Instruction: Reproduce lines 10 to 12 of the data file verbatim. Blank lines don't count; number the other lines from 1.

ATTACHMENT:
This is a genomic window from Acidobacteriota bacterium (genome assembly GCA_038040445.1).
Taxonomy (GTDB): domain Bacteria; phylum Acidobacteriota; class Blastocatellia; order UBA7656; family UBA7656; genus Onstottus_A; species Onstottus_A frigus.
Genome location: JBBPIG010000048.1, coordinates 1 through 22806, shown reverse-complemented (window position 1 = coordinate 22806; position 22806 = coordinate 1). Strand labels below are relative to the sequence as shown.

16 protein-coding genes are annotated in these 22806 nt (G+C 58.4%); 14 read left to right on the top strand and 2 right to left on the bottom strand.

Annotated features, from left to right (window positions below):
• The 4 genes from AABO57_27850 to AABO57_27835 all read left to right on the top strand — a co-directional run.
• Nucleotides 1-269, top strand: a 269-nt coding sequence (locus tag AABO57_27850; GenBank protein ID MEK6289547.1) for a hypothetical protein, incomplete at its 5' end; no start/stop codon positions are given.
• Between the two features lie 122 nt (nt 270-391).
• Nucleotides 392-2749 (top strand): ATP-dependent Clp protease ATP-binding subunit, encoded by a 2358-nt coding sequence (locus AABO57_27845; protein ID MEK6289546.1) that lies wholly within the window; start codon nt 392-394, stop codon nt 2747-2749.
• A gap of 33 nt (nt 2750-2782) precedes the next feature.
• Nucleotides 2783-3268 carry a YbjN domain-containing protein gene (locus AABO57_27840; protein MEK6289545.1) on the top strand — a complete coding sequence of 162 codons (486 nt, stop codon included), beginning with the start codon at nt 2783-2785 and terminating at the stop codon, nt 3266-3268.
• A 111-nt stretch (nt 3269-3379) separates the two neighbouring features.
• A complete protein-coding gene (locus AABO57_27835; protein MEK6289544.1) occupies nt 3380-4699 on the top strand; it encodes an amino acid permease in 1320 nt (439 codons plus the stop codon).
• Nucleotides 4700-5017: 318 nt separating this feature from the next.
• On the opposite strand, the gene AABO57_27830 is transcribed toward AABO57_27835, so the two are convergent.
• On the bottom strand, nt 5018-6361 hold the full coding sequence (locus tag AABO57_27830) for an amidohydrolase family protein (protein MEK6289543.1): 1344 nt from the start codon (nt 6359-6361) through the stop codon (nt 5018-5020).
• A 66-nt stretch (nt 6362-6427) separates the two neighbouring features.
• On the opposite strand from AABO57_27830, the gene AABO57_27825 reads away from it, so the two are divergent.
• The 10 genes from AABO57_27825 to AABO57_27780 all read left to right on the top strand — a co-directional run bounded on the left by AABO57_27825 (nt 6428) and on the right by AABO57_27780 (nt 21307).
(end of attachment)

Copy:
• A gap of 33 nt (nt 2750-2782) precedes the next feature.
• Nucleotides 2783-3268 carry a YbjN domain-containing protein gene (locus AABO57_27840; protein MEK6289545.1) on the top strand — a complete coding sequence of 162 codons (486 nt, stop codon included), beginning with the start codon at nt 2783-2785 and terminating at the stop codon, nt 3266-3268.
• A 111-nt stretch (nt 3269-3379) separates the two neighbouring features.